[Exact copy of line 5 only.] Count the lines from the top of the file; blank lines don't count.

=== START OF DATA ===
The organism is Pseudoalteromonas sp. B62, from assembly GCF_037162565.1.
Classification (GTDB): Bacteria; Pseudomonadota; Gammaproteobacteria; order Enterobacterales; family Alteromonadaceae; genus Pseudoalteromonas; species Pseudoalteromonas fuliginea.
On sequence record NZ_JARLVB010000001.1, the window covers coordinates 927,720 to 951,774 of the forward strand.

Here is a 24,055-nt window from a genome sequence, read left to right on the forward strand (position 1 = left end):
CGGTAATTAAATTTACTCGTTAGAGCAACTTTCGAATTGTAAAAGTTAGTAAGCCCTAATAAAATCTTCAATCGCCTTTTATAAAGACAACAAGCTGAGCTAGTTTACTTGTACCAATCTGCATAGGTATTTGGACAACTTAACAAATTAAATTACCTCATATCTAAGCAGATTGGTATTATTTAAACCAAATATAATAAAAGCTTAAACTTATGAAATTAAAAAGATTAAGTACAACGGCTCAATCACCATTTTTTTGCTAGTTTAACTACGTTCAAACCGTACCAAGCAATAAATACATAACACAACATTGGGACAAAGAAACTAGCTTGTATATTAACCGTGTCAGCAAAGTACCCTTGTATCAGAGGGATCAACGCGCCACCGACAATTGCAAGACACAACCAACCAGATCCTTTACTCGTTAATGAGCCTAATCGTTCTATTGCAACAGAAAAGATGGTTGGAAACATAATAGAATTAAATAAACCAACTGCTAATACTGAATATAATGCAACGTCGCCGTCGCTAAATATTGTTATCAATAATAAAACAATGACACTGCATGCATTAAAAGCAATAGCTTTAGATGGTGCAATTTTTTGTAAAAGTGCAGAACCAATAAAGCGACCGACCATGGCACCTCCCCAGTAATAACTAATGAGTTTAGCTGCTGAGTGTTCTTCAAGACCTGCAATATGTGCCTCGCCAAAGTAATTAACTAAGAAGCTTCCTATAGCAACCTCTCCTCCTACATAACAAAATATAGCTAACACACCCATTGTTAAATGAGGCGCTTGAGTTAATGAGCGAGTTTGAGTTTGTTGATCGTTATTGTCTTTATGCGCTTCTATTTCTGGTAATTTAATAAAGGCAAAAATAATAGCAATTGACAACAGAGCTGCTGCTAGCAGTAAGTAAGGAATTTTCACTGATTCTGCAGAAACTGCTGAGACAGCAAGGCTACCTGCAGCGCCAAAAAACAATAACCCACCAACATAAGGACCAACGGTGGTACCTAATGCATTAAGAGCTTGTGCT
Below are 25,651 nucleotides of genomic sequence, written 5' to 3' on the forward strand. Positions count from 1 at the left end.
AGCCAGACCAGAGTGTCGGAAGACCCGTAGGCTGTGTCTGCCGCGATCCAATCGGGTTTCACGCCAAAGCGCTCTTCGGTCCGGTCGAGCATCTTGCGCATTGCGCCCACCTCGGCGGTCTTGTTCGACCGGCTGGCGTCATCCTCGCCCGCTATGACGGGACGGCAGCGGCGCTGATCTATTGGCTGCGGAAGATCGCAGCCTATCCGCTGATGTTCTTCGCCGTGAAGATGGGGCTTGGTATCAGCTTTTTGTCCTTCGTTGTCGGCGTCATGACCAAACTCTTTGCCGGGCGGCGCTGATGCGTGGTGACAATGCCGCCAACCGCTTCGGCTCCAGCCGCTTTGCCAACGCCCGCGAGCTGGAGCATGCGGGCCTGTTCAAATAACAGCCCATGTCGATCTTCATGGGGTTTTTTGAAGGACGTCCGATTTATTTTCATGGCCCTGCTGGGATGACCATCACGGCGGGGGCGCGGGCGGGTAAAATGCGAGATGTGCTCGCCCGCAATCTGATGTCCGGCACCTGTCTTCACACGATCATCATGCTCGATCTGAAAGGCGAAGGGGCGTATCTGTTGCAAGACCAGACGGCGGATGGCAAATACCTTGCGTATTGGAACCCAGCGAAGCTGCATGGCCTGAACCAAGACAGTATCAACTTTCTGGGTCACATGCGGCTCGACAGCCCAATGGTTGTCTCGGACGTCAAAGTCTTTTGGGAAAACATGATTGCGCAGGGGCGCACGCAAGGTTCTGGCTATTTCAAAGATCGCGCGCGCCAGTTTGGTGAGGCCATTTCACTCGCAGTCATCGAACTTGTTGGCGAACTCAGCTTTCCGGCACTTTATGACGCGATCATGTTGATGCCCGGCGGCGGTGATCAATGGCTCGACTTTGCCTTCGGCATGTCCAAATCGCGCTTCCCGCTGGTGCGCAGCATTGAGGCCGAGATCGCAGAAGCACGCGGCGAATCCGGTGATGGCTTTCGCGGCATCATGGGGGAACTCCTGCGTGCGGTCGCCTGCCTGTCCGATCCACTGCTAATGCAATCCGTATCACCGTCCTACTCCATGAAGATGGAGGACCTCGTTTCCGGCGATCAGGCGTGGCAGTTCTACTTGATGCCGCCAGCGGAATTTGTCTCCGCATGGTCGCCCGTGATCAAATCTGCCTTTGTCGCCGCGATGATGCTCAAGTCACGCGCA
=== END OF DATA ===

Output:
CGGTAATTAAATTTACTCGTTAGAGCAACTTTCGAATTGTAAAAGTTAGTAAGCCCTAATAAAATCTTCAATCGCCTTTTATAAAGACAACAAGCTGAGCTAGTTTACTTGTACCAATCTGCATAGGTATTTGGACAACTTAACAAATTAAATTACCTCATATCTAAGCAGATTGGTATTATTTAAACCAAATATAATAAAAGCTTAAACTTATGAAATTAAAAAGATTAAGTACAACGGCTCAATCACCATTTTTTTGCTAGTTTAACTACGTTCAAACCGTACCAAGCAATAAATACATAACACAACATTGGGACAAAGAAACTAGCTTGTATATTAACCGTGTCAGCAAAGTACCCTTGTATCAGAGGGATCAACGCGCCACCGACAATTGCAAGACACAACCAACCAGATCCTTTACTCGTTAATGAGCCTAATCGTTCTATTGCAACAGAAAAGATGGTTGGAAACATAATAGAATTAAATAAACCAACTGCTAATACTGAATATAATGCAACGTCGCCGTCGCTAAATATTGTTATCAATAATAAAACAATGACACTGCATGCATTAAAAGCAATAGCTTTAGATGGTGCAATTTTTTGTAAAAGTGCAGAACCAATAAAGCGACCGACCATGGCACCTCCCCAGTAATAACTAATGAGTTTAGCTGCTGAGTGTTCTTCAAGACCTGCAATATGTGCCTCGCCAAAGTAATTAACTAAGAAGCTTCCTATAGCAACCTCTCCTCCTACATAACAAAATATAGCTAACACACCCATTGTTAAATGAGGCGCTTGAGTTAATGAGCGAGTTTGAGTTTGTTGATCGTTATTGTCTTTATGCGCTTCTATTTCTGGTAATTTAATAAAGGCAAAAATAATAGCAATTGACAACAGAGCTGCTGCTAGCAGTAAGTAAGGAATTTTCACTGATTCTGCAGAAACTGCTGAGACAGCAAGGCTACCTGCAGCGCCAAAAAACAATAACCCACCAACATAAGGACCAACGGTGGTACCTAATGCATTAAGAGCTTGTGCT